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All IBM z/OS digital certificates in use must have a valid path to a trusted Certification authority.


Overview

Finding ID Version Rule ID IA Controls Severity
V-223421 ACF2-CE-000030 SV-223421r803623_rule Medium
Description
Without path validation, an informed trust decision by the relying party cannot be made when presented with any certificate not already explicitly trusted. A trust anchor is an authoritative entity represented via a public key and associated data. It is used in the context of public key infrastructures, X.509 digital certificates, and DNSSEC. When there is a chain of trust, usually the top entity to be trusted becomes the trust anchor; it can be, for example, a Certification Authority (CA). A certification path starts with the subject certificate and proceeds through a number of intermediate certificates up to a trusted root certificate, typically issued by a trusted CA. This requirement verifies that a certification path to an accepted trust anchor is used for certificate validation and that the path includes status information. Path validation is necessary for a relying party to make an informed trust decision when presented with any certificate not already explicitly trusted. Status information for certification paths includes certificate revocation lists or online certificate status protocol responses. Validation of the certificate status information is out of scope for this requirement. Satisfies: SRG-OS-000066-GPOS-00034, SRG-OS-000403-GPOS-00182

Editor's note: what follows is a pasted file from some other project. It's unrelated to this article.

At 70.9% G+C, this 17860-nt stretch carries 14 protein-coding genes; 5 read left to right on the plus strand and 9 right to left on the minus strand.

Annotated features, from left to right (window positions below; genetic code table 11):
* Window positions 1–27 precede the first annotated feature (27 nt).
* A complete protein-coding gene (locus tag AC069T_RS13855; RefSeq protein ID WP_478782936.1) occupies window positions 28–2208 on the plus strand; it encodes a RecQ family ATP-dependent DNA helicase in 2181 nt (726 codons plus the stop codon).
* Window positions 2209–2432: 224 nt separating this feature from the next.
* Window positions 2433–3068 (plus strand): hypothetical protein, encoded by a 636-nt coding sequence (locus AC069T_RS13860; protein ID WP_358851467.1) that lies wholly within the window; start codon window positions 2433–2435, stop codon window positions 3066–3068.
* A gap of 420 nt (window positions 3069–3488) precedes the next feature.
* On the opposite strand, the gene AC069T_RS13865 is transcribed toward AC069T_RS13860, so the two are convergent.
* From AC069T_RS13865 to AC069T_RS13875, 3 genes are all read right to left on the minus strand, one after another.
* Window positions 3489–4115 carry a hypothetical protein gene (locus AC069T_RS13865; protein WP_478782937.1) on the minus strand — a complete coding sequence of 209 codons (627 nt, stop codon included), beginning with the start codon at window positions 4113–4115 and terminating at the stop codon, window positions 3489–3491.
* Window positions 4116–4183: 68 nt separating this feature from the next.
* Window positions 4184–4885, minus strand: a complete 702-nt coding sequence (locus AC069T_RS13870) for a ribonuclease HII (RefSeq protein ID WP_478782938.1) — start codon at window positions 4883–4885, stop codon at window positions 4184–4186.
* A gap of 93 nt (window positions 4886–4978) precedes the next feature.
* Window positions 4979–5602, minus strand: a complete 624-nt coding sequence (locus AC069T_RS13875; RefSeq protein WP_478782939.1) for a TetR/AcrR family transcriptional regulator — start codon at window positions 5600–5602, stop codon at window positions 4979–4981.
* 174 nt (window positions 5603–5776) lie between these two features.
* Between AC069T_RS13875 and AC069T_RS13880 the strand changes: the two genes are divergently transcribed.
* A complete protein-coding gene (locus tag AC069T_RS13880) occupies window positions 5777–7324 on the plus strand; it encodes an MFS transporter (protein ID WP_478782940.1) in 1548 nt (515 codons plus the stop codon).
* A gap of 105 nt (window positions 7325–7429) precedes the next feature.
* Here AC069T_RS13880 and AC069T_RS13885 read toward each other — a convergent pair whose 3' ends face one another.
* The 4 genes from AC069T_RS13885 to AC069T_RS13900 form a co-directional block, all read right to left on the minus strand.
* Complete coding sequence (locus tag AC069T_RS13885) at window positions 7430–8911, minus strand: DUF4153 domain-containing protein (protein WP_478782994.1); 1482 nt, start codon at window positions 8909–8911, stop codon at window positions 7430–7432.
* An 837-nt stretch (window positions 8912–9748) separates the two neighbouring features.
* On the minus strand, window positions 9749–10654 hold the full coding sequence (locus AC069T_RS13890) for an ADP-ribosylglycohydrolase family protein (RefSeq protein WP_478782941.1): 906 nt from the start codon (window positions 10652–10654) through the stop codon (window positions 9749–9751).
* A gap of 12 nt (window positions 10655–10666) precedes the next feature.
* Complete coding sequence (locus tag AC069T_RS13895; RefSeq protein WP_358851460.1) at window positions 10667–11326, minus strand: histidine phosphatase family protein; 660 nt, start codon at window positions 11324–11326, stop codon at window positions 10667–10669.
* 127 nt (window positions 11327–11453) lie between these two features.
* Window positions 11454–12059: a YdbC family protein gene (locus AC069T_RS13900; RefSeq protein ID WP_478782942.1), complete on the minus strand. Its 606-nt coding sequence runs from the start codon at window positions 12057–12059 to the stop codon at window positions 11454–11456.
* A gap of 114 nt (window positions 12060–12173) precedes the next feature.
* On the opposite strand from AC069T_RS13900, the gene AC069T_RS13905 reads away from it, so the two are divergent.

STIG Date
IBM z/OS ACF2 Security Technical Implementation Guide 2022-06-22

Details

Check Text ( C-25094r803622_chk )
Execute the CA-ACF2 SAFCRRPT using the following as SYSIN input:
RECORDID(-) DETAIL FIELDS(ISSUER SUBJECT ACTIVE EXPIRE TRUST)
If no certificate information is found, this is not a finding.

NOTE: Certificates are only valid when their Status is TRUST. Therefore, you may ignore certificates with the NOTRUST status during the following check.

If the digital certificate information indicates that the issuer's distinguished name leads to one of the following, this is not a finding:
a) A DoD PKI Root Certification Authority
b) An External Root Certification Authority (ECA)
c) An approved External Partner PKI’s Root Certification Authority

The DoD Cyber Exchange website contains information as to which certificates maybe acceptable (https://public.cyber.mil/pki-pke/interoperability/ or https://cyber.mil/pki-pke/interoperability/).

Examples of an acceptable DoD CA are:
DoD PKI Class 3 Root CA
DoD PKI Med Root CA
Fix Text (F-25082r504417_fix)
Remove or replace certificates where the issuer's distinguished name does not lead to a DoD PKI Root Certification Authority, External Root Certification Authority (ECA), or an approved External Partner PKI’s Root Certification Authority.